Brazil's AmBev (NYSE: ABV ) has delivered some mighty tasty results for investors recently. Of course, it always helps that the company almost totally dominates one of the world's largest markets. And like its cool, custom refrigerators that chill beer to the perfect temperatures for customers, these results go down nice and smooth.
Year-over-year revenues were up nearly 11% to just more than $2 billion (converted from Brazilian reals), while EBITDA rose 18% to $839.5 million. Once again, the Brazilian beer market was king, nudging up market share to 68.6% and EBITDA margins to a sudsy 42%. The Quinsa brand was strong, raising volumes 15.3% in beer and more than 30% in soft drinks. I have to admit, it looks like a uphill battle for competitor FEMSA (NYSE: FMX ) , which launched an everyday version of its popular Sol brand to chip away against AmBev's dominant brands Skol, Brahma, and Antarctica.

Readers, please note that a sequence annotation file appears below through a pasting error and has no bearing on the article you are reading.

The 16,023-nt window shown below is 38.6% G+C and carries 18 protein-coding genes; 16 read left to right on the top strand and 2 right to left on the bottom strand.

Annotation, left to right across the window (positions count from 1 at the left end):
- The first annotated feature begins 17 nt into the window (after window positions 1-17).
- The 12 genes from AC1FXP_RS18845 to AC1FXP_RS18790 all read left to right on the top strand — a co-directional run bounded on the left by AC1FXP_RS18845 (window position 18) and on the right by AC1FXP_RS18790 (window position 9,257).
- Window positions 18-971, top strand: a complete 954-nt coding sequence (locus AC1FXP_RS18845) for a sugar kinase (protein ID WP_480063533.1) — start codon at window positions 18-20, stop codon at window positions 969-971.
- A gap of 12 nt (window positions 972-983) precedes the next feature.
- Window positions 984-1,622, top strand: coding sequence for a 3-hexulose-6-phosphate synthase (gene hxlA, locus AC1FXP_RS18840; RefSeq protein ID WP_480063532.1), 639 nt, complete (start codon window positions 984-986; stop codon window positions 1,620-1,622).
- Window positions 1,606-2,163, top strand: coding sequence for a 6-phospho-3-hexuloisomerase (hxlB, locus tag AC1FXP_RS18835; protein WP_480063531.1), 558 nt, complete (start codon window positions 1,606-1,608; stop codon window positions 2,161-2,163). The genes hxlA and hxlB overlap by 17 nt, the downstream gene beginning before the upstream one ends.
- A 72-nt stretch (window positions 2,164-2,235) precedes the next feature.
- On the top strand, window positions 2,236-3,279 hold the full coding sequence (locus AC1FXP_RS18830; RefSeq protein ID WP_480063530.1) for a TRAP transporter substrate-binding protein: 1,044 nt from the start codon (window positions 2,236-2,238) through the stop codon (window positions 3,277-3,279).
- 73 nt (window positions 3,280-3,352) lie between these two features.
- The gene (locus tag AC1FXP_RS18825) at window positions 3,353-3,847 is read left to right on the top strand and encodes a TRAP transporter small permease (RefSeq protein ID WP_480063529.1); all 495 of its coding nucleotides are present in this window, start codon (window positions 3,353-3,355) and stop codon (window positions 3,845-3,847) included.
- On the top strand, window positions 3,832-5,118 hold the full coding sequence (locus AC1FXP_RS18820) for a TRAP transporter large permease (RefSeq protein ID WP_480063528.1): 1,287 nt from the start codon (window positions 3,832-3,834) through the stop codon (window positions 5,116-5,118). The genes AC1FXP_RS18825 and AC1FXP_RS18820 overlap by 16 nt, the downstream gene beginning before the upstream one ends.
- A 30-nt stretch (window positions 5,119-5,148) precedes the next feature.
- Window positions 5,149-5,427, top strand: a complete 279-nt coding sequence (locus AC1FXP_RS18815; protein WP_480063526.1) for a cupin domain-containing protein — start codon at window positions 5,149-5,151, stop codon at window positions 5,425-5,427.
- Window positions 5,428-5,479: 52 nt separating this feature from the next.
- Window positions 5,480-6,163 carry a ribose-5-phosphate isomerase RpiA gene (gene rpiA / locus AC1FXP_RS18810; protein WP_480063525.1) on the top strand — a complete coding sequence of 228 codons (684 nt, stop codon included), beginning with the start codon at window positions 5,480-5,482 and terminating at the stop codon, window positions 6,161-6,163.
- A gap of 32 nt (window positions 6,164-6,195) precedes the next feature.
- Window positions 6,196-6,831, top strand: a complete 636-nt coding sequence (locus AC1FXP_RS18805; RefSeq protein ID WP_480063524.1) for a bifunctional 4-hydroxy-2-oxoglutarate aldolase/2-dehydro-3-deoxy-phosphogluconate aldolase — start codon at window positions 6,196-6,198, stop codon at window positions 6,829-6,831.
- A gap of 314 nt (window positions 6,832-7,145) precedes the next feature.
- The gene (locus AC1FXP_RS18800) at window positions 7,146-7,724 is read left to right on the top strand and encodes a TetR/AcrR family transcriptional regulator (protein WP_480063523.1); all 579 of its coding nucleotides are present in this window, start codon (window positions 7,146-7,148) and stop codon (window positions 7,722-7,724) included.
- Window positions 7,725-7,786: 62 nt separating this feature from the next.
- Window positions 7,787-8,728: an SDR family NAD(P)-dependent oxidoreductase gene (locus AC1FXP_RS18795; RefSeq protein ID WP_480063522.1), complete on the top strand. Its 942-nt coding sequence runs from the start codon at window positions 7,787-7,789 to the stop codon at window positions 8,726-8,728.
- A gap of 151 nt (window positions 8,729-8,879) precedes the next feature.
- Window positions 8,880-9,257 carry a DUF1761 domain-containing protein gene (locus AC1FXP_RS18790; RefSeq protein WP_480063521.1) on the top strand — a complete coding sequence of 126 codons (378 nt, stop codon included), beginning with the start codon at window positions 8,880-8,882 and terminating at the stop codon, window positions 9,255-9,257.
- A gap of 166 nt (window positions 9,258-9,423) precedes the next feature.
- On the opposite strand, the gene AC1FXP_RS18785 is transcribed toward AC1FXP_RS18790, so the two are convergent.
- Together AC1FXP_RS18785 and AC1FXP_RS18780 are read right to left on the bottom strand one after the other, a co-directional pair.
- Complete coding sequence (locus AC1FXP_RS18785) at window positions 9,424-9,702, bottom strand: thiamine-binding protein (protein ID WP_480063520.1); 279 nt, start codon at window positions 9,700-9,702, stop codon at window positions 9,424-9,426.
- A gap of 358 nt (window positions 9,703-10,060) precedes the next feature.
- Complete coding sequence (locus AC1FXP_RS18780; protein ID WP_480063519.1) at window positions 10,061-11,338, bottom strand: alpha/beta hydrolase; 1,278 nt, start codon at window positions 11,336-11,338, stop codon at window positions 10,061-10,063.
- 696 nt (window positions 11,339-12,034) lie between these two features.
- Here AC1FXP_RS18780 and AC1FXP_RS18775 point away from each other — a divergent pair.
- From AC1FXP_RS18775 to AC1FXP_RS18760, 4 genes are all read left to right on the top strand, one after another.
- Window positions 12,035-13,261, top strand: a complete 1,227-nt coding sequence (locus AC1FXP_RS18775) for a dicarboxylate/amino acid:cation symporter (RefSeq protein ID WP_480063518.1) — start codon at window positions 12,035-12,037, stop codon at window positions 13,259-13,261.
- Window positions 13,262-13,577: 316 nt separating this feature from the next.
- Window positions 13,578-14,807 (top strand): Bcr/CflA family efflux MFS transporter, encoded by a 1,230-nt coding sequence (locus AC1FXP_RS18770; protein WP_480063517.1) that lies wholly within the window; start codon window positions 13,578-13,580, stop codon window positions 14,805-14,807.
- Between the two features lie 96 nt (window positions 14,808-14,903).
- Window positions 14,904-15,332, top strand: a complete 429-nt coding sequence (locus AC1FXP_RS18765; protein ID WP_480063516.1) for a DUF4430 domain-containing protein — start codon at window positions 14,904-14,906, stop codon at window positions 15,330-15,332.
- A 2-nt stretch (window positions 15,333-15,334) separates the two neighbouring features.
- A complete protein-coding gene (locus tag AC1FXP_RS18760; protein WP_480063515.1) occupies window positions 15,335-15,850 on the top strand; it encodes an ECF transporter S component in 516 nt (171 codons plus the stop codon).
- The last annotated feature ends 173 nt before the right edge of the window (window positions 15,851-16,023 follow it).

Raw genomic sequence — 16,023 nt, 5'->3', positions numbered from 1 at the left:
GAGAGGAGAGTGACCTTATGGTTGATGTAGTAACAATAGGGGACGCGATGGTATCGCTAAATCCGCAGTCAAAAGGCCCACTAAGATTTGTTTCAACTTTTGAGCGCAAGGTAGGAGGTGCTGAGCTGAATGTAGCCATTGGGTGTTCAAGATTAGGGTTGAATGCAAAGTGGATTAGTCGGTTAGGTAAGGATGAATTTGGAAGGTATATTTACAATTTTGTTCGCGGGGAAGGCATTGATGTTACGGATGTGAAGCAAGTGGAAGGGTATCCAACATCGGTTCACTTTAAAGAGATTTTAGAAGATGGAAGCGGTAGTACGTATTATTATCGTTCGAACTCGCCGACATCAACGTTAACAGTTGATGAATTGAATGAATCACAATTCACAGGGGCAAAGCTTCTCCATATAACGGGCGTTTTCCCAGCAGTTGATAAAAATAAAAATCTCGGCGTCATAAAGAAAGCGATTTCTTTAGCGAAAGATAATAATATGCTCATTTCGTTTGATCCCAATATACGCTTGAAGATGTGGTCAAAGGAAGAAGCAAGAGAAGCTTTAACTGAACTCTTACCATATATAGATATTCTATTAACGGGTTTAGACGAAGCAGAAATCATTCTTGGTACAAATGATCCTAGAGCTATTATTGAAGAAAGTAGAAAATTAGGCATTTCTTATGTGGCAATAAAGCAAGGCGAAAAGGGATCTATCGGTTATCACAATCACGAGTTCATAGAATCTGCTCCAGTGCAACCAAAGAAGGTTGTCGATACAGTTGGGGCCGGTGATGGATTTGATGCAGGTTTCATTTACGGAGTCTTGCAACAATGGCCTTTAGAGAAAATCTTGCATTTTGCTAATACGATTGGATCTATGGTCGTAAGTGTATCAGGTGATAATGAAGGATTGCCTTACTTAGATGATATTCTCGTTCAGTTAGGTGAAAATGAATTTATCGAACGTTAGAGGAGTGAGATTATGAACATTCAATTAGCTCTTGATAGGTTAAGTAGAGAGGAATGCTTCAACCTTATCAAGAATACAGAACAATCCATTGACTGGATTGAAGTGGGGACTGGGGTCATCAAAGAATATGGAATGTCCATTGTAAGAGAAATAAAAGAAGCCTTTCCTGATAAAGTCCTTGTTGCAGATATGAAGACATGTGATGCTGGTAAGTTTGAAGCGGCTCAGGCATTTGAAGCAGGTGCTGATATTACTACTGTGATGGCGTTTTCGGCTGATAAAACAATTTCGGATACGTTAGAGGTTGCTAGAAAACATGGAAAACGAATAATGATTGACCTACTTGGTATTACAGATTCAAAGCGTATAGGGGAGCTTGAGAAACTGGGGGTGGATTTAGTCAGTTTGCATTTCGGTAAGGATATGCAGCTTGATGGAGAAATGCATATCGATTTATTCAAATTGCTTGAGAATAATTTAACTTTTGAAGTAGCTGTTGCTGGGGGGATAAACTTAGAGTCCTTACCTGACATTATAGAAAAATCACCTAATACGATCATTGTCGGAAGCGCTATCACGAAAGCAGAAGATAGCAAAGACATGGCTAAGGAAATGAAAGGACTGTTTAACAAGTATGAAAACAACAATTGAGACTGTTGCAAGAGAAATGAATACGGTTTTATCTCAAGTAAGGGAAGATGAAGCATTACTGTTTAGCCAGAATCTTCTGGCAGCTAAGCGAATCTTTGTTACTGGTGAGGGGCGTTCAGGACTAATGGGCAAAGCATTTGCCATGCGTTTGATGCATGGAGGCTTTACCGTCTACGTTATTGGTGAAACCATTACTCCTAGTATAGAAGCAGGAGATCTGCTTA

However, like skilled domestic brewers Anheuser-Busch (NYSE: BUD ) , and Molson Coors (NYSE: TAP ) , much of AmBev's moat is in the distribution system it has built. Consider that the Brazilian marketplace is fragmented into more than a million points of sale, which are served by more than 300 distributors and 30 distribution centers. That is a substantial barrier to entry for any competitor looking to overcome it, although Coca-Cola (NYSE: KO ) has been quite successful in the Brazilian soft drink market, with more than 50% market share compared with AmBev's 17% share.
With growth over the past few quarters showing little sign of slowing down -- revenue growth actually accelerated from last quarter's pace -- the stock still looks quite attractive at these levels, even though investors would have done well to grab the stock when it dove into the mid-$30s earlier this year, when the international markets went through a case of the hiccups. As Budweiser has proved repeatedly in the domestic market, it is nearly impossible to unseat the market-share leader, and the same applies to AmBev. While the valuation may not qualify as dirt cheap, it still is one of beer's most profitable companies.
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Fool contributorStephen Ellis does not own shares in any companies mentioned. You canview the stocks he owns and check out his96th-percentile ranking in Motley FoolCAPS, the Fool's new stock-rating community. The Motley Fool has adisclosure policy.